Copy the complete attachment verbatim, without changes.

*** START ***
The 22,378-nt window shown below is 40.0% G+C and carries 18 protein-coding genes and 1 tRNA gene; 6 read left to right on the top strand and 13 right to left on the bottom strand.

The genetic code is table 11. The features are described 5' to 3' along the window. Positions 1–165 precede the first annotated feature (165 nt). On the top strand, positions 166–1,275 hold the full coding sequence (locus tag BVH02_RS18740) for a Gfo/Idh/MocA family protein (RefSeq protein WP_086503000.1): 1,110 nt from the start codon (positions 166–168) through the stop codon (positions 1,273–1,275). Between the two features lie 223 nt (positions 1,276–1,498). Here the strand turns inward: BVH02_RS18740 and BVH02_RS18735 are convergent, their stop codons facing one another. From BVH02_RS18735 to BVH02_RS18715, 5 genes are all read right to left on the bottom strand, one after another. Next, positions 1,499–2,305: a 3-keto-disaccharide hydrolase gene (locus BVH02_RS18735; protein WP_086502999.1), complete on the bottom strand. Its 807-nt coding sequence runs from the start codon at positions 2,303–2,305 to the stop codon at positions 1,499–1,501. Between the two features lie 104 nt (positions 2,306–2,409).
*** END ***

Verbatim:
The 22,378-nt window shown below is 40.0% G+C and carries 18 protein-coding genes and 1 tRNA gene; 6 read left to right on the top strand and 13 right to left on the bottom strand.

The genetic code is table 11. The features are described 5' to 3' along the window. Positions 1–165 precede the first annotated feature (165 nt). On the top strand, positions 166–1,275 hold the full coding sequence (locus tag BVH02_RS18740) for a Gfo/Idh/MocA family protein (RefSeq protein WP_086503000.1): 1,110 nt from the start codon (positions 166–168) through the stop codon (positions 1,273–1,275). Between the two features lie 223 nt (positions 1,276–1,498). Here the strand turns inward: BVH02_RS18740 and BVH02_RS18735 are convergent, their stop codons facing one another. From BVH02_RS18735 to BVH02_RS18715, 5 genes are all read right to left on the bottom strand, one after another. Next, positions 1,499–2,305: a 3-keto-disaccharide hydrolase gene (locus BVH02_RS18735; protein WP_086502999.1), complete on the bottom strand. Its 807-nt coding sequence runs from the start codon at positions 2,303–2,305 to the stop codon at positions 1,499–1,501. Between the two features lie 104 nt (positions 2,306–2,409).